Although we agree that the Minnesota Supreme Court has strictly construed state foreclosure statutes, Minn.Stat. § 580.032, subd. 3 does not provide Badrawi relief in this case. The Minnesota Supreme Court concluded in Holmes that a homeowner may not challenge a foreclosure action based on “an omission of some prescribed act which cannot have affected him, and cannot have been prescribed for his benefit.” 13 N.W. at 924. Neither the Minnesota Supreme Court nor the state's lower courts have ever overruled or narrowed the ruling in Holmes, and it is therefore binding on our court in interpreting Minnesota law. See Doe, 380 F.3d at 407.

Badrawi is not among the class whose interests Minn.Stat. § 580.032, subd. 3 was enacted to protect. Minn.Stat. § 580.032 protects those with “a redeemable interest in real property” by allowing them to “record a request for notice foreclosure ․ with the county recorder.” Minn.Stat. § 580.032, subd. 1. This provision is most sensibly read to protect the interest of third parties who own a “redeemable interest” in mortgaged property which might be jeopardized if the mortgagor foreclosed without notice. A secondary mortgagor's interest would be at risk, for example, if the primary mortgagor foreclosed on the property and the sale proceeds were insufficient to pay both claims. In that case a secondary mortgagor would require notice before the commencement of foreclosure proceedings in order to protect its interest.

Homeowners do not require the same particular type of notice protection since a separate Minnesota statute requires personal service of foreclosure notice to “the person in possession of the mortgaged premises.” See Minn.Stat. § 580.03. There is no dispute at this stage that Wells Fargo properly served Badrawi with notice in compliance with Minn.Stat. § 580.03. Since Badrawi received personal service of the foreclosure notice, she could not have been among those for whose benefit the separate notice requirement of Minn.Stat. § 580.032, subd. 3 was enacted. She is accordingly unable to seek relief by challenging Wells Fargo's alleged noncompliance with the statute. See Holmes, 13 N.W. at 924.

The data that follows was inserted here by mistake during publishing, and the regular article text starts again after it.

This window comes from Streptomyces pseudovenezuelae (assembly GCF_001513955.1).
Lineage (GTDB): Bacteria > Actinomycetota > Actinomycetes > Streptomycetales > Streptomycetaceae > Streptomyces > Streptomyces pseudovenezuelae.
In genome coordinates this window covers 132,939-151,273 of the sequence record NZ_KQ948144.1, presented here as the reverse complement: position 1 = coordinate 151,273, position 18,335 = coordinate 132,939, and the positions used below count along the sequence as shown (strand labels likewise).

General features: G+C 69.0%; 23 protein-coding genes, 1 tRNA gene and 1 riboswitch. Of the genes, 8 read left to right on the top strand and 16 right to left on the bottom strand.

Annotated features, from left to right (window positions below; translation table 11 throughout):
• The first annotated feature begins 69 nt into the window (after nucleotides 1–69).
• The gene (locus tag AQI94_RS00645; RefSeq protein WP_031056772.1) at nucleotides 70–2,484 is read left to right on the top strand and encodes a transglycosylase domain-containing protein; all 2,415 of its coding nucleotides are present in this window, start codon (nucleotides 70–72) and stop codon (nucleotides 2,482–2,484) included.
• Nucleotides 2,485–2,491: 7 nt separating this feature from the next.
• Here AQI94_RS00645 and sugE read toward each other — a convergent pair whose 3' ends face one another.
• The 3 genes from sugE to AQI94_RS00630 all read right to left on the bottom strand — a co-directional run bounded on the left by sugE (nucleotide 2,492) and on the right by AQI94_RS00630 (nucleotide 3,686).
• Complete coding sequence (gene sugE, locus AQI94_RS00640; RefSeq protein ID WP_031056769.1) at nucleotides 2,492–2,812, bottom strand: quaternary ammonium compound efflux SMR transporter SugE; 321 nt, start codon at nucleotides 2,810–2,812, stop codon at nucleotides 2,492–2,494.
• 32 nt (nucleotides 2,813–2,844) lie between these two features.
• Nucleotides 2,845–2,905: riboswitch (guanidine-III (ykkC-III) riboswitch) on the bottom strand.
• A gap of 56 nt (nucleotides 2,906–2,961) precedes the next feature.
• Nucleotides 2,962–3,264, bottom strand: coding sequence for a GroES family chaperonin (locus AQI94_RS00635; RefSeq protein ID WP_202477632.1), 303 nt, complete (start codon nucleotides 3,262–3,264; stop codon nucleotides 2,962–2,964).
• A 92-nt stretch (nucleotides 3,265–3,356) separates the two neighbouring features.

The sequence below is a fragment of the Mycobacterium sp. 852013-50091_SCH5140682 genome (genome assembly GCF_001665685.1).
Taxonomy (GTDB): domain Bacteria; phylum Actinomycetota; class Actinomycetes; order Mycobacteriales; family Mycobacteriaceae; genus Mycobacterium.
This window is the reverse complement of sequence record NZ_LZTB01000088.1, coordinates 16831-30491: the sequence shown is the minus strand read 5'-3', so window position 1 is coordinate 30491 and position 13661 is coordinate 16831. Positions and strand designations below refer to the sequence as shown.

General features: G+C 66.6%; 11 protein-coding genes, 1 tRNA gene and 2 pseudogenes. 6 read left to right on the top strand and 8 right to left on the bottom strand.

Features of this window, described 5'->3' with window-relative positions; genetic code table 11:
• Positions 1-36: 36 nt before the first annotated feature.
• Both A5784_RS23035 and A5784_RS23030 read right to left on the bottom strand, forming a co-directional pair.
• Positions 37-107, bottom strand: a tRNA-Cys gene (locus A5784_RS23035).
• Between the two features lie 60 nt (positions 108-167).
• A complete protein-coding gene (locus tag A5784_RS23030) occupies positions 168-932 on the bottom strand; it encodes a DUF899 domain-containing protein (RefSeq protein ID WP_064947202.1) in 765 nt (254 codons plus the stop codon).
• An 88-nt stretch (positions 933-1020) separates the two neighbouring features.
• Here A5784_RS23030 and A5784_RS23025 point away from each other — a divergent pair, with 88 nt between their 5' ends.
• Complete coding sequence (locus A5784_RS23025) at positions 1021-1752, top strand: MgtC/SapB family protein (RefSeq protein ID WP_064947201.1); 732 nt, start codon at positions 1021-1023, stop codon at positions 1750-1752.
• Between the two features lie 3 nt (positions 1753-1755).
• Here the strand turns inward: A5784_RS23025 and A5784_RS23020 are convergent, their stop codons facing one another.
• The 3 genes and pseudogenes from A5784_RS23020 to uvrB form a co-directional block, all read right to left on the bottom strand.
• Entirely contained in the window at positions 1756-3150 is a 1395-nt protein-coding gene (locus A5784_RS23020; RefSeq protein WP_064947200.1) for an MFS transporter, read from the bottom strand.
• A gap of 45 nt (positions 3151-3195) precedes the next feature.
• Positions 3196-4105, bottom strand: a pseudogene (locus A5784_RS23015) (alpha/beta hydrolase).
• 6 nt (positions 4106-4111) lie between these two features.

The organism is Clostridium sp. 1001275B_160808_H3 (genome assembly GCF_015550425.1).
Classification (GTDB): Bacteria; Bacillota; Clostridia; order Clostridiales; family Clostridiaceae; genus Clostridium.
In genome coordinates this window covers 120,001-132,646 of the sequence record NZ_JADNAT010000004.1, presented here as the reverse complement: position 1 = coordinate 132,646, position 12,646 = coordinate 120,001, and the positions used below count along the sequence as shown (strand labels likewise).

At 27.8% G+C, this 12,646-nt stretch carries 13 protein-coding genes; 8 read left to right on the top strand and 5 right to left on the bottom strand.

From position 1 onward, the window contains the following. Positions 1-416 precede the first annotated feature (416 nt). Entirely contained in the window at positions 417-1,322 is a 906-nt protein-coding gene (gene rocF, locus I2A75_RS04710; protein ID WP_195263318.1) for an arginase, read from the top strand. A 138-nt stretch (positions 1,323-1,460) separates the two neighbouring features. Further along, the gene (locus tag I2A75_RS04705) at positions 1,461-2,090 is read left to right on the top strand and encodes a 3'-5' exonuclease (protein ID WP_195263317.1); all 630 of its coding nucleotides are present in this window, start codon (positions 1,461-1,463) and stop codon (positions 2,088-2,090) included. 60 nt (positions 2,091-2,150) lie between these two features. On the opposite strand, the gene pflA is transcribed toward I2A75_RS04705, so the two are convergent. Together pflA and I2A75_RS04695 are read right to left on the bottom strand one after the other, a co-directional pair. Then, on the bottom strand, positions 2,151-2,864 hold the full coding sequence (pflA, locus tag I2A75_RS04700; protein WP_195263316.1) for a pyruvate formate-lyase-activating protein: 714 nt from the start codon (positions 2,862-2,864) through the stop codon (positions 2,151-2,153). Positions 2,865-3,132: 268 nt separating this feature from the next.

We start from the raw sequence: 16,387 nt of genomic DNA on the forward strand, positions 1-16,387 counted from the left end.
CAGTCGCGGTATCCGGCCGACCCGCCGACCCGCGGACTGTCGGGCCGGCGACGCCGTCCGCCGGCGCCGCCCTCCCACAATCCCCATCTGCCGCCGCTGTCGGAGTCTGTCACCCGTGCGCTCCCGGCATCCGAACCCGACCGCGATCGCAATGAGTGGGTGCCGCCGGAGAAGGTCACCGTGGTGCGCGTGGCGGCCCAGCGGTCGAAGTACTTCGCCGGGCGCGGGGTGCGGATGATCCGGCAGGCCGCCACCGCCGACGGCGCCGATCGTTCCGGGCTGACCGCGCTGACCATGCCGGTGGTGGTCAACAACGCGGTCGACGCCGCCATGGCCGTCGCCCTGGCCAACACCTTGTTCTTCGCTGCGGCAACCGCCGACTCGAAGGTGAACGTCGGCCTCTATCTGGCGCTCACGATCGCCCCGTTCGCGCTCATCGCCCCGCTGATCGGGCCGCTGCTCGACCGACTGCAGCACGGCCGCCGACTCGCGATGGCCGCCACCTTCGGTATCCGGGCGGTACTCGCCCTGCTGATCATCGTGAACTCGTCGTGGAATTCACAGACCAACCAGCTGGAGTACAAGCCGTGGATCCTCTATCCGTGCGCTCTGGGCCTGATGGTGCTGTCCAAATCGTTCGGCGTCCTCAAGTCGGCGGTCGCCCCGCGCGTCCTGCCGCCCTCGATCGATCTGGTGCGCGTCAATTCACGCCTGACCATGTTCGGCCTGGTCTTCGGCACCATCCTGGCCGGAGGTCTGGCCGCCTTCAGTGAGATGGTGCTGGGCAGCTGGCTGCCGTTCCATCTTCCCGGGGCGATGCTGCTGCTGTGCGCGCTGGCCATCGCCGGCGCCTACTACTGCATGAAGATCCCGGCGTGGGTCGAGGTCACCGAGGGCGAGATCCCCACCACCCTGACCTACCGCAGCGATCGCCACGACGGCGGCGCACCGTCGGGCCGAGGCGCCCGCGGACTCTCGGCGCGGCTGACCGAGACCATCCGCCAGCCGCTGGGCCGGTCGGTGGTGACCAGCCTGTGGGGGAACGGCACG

Our conclusion is also consistent with “rulings by inferior state appellate courts.” Doe, 380 F.3d at 407. In Farm Credit Bank of St. Paul v. Kohnen, 494 N.W.2d 44 (Minn.Ct.App.1992), a panel of the Minnesota Court of Appeals noted that “[i]f the rights of the parties to be foreclosed upon were not prejudiced by the lack of notice ․ [Minnesota] courts have uniformly held that service was valid.” Id. at 48. Badrawi's rights could not have been prejudiced by Wells Fargo's alleged failure to comply with the notice requirement of Minn.Stat. § 580.032 because she had received personal notice under Minn.Stat. § 580.03. In such circumstances Wells Fargo's service was thus valid under the law. Id.